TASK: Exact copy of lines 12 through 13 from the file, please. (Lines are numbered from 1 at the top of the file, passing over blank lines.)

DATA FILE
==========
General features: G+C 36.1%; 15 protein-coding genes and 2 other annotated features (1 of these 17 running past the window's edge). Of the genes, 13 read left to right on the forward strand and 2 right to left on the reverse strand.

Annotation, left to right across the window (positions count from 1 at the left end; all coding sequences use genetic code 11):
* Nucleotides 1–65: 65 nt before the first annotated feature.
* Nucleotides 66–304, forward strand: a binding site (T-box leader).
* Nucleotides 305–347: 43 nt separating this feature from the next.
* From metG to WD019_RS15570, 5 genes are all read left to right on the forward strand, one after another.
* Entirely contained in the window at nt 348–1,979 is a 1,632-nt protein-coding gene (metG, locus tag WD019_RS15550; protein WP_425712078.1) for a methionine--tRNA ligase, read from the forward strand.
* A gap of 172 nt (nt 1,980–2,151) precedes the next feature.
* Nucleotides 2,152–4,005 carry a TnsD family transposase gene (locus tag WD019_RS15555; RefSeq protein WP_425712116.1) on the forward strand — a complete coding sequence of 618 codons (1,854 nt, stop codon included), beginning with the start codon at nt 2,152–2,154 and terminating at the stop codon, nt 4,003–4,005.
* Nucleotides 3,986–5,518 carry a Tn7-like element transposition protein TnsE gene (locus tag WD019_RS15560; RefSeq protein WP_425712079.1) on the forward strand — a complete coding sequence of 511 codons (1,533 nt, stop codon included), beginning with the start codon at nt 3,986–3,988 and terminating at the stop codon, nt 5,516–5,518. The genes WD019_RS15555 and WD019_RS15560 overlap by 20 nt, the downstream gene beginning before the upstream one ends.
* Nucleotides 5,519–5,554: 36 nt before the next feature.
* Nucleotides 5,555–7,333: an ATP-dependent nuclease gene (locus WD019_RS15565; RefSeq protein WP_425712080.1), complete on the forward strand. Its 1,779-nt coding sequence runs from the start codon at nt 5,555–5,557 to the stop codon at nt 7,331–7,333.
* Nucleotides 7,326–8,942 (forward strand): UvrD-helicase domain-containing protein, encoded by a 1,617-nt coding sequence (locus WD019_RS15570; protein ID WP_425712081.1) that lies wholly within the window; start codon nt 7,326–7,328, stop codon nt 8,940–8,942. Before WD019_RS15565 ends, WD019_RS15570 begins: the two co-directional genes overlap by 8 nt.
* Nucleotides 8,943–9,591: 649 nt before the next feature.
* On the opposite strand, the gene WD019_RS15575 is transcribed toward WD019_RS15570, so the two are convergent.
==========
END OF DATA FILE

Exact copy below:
* Nucleotides 5,555–7,333: an ATP-dependent nuclease gene (locus WD019_RS15565; RefSeq protein WP_425712080.1), complete on the forward strand. Its 1,779-nt coding sequence runs from the start codon at nt 5,555–5,557 to the stop codon at nt 7,331–7,333.
* Nucleotides 7,326–8,942 (forward strand): UvrD-helicase domain-containing protein, encoded by a 1,617-nt coding sequence (locus WD019_RS15570; protein ID WP_425712081.1) that lies wholly within the window; start codon nt 7,326–7,328, stop codon nt 8,940–8,942. Before WD019_RS15565 ends, WD019_RS15570 begins: the two co-directional genes overlap by 8 nt.